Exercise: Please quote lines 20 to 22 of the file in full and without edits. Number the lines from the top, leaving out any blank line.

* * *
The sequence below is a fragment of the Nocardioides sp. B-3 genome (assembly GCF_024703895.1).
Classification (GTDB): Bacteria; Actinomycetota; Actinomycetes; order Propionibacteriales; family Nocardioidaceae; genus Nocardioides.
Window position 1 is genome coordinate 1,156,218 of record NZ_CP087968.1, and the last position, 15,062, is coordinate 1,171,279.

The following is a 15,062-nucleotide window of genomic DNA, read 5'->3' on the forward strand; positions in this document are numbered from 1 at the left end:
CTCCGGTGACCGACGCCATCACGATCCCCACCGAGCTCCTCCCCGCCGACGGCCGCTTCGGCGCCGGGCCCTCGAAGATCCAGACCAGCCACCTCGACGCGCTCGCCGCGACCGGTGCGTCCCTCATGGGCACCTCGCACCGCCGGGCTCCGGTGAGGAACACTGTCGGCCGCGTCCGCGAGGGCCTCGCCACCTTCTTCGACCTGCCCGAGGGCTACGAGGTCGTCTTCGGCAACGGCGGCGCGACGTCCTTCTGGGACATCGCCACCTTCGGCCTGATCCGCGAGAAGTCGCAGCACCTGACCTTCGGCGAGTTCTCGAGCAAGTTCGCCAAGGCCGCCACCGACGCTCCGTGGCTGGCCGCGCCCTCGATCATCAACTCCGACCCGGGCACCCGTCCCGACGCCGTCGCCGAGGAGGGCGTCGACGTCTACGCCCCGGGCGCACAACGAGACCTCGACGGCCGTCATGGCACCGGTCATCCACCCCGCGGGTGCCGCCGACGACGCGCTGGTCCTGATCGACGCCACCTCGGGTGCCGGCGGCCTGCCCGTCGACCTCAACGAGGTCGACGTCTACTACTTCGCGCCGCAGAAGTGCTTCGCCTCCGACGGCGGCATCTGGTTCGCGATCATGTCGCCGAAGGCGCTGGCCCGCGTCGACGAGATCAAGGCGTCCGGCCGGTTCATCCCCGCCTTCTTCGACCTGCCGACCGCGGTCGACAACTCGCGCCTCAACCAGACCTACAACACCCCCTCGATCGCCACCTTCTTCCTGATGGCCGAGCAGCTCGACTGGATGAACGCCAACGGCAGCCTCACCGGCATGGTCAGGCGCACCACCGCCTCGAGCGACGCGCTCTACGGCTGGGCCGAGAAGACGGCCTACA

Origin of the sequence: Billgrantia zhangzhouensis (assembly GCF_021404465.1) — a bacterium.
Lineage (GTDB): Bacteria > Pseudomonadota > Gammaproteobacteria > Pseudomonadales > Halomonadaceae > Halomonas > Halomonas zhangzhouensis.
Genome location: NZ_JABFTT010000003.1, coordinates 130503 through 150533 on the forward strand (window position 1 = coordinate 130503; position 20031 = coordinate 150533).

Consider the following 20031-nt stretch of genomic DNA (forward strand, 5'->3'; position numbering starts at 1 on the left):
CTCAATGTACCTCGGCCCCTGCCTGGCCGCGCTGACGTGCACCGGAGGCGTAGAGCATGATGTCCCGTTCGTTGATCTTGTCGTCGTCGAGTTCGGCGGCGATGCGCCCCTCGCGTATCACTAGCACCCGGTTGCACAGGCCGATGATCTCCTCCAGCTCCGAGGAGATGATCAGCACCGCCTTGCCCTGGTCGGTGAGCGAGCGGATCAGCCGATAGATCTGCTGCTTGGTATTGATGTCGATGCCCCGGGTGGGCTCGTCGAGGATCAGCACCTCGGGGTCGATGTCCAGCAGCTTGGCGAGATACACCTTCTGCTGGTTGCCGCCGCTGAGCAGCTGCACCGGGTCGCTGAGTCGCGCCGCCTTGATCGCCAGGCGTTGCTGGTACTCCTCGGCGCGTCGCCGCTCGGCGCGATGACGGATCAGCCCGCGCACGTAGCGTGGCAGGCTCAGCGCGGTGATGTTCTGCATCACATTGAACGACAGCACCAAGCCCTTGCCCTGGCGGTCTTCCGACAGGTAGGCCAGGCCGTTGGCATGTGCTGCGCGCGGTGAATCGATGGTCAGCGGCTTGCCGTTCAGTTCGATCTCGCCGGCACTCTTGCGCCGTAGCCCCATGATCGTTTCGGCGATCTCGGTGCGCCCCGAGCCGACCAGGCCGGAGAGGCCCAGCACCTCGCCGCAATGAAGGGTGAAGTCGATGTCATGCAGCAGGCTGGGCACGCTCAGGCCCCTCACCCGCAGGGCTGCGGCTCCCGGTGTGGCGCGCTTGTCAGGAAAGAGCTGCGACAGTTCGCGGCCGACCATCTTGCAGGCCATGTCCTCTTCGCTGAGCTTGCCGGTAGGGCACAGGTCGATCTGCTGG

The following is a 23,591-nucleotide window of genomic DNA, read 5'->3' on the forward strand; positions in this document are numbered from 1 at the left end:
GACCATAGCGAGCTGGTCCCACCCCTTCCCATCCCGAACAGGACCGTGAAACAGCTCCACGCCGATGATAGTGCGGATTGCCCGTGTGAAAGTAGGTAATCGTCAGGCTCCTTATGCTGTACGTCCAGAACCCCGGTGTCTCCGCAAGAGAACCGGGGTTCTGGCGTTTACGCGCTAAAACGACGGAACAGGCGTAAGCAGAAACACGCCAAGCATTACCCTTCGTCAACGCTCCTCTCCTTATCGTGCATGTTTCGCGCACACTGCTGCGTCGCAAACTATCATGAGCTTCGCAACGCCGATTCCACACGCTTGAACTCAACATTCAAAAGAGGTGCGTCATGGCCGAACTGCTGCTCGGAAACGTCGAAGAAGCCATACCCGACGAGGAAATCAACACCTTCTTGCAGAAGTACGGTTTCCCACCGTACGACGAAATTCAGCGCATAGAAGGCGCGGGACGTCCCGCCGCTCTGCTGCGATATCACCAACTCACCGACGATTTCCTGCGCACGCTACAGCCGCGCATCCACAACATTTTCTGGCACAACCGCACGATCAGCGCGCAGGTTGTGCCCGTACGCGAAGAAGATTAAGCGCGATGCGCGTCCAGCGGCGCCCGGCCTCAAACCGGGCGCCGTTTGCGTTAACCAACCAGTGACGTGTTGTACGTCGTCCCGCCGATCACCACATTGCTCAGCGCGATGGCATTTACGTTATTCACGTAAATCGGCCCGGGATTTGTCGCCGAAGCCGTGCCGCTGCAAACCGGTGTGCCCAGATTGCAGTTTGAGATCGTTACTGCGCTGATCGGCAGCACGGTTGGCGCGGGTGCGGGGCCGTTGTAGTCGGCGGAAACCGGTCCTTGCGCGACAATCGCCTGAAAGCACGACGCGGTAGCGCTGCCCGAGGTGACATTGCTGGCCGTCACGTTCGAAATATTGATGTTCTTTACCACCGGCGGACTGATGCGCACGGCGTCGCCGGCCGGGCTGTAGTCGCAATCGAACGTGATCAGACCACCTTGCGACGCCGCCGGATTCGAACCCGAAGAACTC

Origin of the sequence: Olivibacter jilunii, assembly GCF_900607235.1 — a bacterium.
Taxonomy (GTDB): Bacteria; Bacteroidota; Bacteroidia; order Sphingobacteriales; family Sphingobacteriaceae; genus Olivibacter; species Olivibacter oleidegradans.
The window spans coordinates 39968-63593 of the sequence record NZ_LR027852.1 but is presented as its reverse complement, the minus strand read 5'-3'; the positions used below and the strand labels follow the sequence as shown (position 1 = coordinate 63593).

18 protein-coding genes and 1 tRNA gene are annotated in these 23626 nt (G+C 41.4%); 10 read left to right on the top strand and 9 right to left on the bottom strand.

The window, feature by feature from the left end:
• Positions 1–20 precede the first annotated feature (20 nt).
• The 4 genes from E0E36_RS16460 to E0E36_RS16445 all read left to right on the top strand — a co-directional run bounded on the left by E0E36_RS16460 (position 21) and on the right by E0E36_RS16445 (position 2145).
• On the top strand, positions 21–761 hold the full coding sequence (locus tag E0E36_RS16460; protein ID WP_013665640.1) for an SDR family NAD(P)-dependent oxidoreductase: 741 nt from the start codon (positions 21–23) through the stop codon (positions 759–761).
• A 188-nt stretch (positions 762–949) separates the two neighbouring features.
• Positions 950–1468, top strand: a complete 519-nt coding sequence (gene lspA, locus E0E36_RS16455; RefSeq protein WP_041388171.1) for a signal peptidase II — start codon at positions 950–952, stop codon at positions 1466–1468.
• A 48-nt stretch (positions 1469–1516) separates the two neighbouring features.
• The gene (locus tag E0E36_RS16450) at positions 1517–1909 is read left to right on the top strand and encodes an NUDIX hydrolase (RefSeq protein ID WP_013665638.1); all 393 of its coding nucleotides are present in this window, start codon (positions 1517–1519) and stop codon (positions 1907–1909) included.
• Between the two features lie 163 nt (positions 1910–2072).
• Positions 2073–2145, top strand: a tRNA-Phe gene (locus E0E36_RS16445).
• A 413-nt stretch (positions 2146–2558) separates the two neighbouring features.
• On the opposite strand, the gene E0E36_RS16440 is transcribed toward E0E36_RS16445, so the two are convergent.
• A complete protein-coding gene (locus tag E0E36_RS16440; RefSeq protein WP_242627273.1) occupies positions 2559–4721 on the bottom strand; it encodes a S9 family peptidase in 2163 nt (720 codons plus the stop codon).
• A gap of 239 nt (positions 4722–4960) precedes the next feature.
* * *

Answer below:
• On the top strand, positions 21–761 hold the full coding sequence (locus tag E0E36_RS16460; protein ID WP_013665640.1) for an SDR family NAD(P)-dependent oxidoreductase: 741 nt from the start codon (positions 21–23) through the stop codon (positions 759–761).
• A 188-nt stretch (positions 762–949) separates the two neighbouring features.
• Positions 950–1468, top strand: a complete 519-nt coding sequence (gene lspA, locus E0E36_RS16455; RefSeq protein WP_041388171.1) for a signal peptidase II — start codon at positions 950–952, stop codon at positions 1466–1468.